Monday, January 30, 2017

What's the Most Incredible Thing You've Experienced? Memories of Baja in 1991 (and looking forward to August 2017)

Totality of the solar eclipse of 1991 from San Jose del Cabo. The corona, an aura of plasma and gases, is only visible during totality. Photo by Dr. William Luebke.
What's the most incredible thing you experienced?

There are lots of answers to such a question, and many different contexts and meanings. I had an abrupt reminder tonight of one of the most incredible things I ever took part in. We're putting in new carpeting (no, that's not the incredible experience), so I've spent the week organizing 26 years of accumulated papers and books to clear the floors throughout the house. It's as much trouble as moving, only there's no truck to stuff everything in. I was close to finishing when I got into a cabinet that had been blocked by other boxes for literally years. There was an old photo album. I opened it and was immediately transported back to 1991 when I experienced a total eclipse of the sun at the tip of Baja California in Mexico.
The "diamond ring" effect just before totality as the last of the sun's disk disappears behind the moon. Solar prominences are jets of gas shooting from the sun's surface. Photo by Dr. William Luebke
The 1991 eclipse was going to be visible from mainland Mexico, the tip of Baja California, and Hawaii. I was in my third year of teaching at Modesto Junior College, the new guy (needless to say, I'm not the new guy in the department anymore; I'm actually the senior member). Our astronomy professor, William Luebke, had made plans to fly to Hawaii for the event, but I found out that a relative (the mother-in-law of my sister-in-law) kept a condominium in San Jose del Cabo that she was willing to let us use. We jumped at the chance. All we had to do was get there. There were five of us and flights were expensive, so we decided to borrow a school van and make the 900 mile drive to the tip of the peninsula.

The drive was quite the adventure, and if I can locate the slides and scan them, I will perhaps tell the story. But we made it, and settled in for a few days to prepare (and get sunburnt while snorkeling). We selected what appeared to be an abandoned condominium plot and set up shop.
Who IS that young man?
The hillside was perfect, commanding a twenty mile long view of the coast. Soon others gathered, including an entire busload of Japanese astronomy enthusiasts who said they had rented the entire plot for themselves. After a few minutes of delicate negotiations, they allowed us to stay.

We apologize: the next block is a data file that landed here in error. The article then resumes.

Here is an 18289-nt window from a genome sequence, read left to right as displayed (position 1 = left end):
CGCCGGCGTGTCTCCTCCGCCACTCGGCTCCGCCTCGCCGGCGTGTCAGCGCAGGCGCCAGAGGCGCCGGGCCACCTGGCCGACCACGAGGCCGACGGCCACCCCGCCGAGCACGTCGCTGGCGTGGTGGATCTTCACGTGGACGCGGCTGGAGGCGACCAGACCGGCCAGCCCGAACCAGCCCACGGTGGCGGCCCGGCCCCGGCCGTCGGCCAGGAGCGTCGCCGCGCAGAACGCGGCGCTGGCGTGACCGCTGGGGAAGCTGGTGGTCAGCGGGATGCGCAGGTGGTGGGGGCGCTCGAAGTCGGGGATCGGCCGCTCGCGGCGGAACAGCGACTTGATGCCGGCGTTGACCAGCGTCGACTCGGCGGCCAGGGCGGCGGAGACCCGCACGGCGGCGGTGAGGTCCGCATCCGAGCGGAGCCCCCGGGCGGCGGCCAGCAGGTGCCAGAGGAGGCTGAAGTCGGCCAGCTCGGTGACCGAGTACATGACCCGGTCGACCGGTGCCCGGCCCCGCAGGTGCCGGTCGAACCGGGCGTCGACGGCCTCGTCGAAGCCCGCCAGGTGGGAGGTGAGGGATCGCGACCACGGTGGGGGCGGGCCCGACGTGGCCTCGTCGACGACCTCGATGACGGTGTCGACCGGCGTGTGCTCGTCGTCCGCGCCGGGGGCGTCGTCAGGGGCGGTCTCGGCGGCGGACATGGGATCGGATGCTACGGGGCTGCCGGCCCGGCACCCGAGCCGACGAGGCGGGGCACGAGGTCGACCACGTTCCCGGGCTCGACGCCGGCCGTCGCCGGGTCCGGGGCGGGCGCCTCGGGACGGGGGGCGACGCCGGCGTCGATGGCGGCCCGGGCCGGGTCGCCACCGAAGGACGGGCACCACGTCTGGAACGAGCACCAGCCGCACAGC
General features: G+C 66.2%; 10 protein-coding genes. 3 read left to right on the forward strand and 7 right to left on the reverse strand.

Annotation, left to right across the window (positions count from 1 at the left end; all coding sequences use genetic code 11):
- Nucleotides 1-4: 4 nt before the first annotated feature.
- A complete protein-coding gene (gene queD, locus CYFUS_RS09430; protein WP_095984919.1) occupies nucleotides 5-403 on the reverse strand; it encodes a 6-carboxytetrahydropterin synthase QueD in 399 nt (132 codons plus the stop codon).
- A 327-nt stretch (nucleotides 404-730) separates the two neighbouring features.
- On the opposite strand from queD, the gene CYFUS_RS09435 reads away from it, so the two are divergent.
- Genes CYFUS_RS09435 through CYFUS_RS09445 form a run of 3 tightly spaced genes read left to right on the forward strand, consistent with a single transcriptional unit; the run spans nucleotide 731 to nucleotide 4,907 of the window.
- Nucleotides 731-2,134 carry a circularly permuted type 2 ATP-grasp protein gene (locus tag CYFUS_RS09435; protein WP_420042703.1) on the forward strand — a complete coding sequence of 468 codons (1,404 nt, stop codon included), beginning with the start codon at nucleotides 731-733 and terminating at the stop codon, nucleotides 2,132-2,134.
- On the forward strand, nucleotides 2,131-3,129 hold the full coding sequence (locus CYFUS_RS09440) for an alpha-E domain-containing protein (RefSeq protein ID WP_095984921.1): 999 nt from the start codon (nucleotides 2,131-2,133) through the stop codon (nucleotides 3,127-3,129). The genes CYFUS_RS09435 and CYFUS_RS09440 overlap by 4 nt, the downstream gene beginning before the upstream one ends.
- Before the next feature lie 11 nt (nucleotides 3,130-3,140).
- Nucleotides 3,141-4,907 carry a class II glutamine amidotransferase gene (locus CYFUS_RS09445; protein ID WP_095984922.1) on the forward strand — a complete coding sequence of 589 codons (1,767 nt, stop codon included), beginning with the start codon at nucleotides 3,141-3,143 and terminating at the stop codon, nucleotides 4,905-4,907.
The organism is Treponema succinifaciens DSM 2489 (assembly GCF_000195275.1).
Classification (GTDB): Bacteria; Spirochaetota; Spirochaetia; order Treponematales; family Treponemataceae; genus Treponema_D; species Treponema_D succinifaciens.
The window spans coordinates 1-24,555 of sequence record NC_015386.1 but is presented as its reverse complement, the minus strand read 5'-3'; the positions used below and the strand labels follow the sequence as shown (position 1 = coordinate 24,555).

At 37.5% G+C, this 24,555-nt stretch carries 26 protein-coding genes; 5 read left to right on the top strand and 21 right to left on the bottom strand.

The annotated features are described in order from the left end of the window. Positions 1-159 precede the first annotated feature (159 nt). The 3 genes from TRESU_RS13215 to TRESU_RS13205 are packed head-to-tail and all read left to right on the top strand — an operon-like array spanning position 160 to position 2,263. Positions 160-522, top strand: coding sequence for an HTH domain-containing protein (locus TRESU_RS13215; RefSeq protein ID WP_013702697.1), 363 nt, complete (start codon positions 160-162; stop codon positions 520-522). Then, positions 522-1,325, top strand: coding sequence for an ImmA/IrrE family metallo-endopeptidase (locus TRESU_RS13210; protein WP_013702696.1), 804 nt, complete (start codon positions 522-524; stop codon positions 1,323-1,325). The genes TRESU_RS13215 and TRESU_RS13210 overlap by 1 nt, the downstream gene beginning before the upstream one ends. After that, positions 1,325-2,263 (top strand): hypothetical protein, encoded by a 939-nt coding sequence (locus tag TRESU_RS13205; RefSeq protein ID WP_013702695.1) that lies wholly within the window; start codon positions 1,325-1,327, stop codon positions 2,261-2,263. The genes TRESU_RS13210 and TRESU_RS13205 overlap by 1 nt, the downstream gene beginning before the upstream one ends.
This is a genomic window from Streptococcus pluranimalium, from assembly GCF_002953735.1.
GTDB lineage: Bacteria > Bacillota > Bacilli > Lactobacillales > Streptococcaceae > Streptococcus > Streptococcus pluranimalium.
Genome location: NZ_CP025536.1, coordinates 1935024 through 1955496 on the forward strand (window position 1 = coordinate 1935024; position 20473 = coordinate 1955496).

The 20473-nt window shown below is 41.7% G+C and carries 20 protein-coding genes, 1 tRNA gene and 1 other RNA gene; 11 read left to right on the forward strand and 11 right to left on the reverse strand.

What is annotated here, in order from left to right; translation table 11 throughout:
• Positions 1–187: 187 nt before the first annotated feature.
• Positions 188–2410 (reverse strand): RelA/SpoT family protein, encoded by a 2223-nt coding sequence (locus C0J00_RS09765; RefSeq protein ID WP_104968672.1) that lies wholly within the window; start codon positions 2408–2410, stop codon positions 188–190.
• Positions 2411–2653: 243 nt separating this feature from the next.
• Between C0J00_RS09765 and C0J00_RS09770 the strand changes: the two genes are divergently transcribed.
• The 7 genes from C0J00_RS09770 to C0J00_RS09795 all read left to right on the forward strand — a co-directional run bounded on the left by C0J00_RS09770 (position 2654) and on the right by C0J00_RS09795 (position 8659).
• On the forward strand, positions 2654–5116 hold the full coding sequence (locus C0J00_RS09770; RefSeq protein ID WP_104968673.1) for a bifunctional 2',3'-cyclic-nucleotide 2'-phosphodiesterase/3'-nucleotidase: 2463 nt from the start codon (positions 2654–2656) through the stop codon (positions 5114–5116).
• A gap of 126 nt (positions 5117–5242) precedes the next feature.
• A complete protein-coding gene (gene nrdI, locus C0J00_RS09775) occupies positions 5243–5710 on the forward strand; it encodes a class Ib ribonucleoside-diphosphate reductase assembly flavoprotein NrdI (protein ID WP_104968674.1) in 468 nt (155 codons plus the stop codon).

The length of totality was going to exceed four minutes, one of the longest eclipses of the century. We had three or four telescopes with us, so Dr. Luebke could concentrate on photographing the entire event, while I and Mrs. Geotripper could work with a telescope of our own that we shared with the many people on the hillside. During totality, thirty or forty people were able to take a quick look.
The eclipse was unlike anything I had ever seen in my life. In the hours before totality (which happened around noon), the air grew stiflingly hot, over a 100 degrees. The skies were almost free of clouds, and the sunshine was blindingly bright. The moon started to move across the disk of the sun, and we had quite a bit of time to watch the passage. Before totality, the sky remained bright. But then the last flash of the "diamond ring" effect took place and the sky suddenly darkened.
Not just darker. Dark. Stars and planets suddenly became visible, and the temperature dropped 15-20 degrees. Looking at the sun without needing glasses, I had little trouble appreciating the meaning that the ancients applied to eclipses. It was otherworldly; I almost found myself chanting for the dragon to release the sun from its prison.
Yes, the picture below was taken with a flash. It was that dark. Then it began to end. Bailey's Beads, the first dots of sunshine, broke through canyons and mountain passes on the surface of the moon, and the sky turned bright again. In a few more minutes, it was over. We packed up and headed home the next day (a whole other adventure).

At the time, we knew that the next solar eclipse that would be accessible to us would not be until August of 2017. It seemed such a long time into the distant future. I had no idea the many changes that would take place in my life, but suddenly it is upon us, on August 21. The path of totality is shown on the map below. If you have any chance at all, make your way and have a look. It is one of the most astounding sights you will ever see.
By the way, it turned out that Hawaii would not have been a good idea. Thousands of people flew there to see the eclipse, but low clouds obscured the skies and the only people who saw it were at the observatories beyond the end of the closed road on Mauna Kea. We were incredibly lucky to have had perfect weather in Baja.
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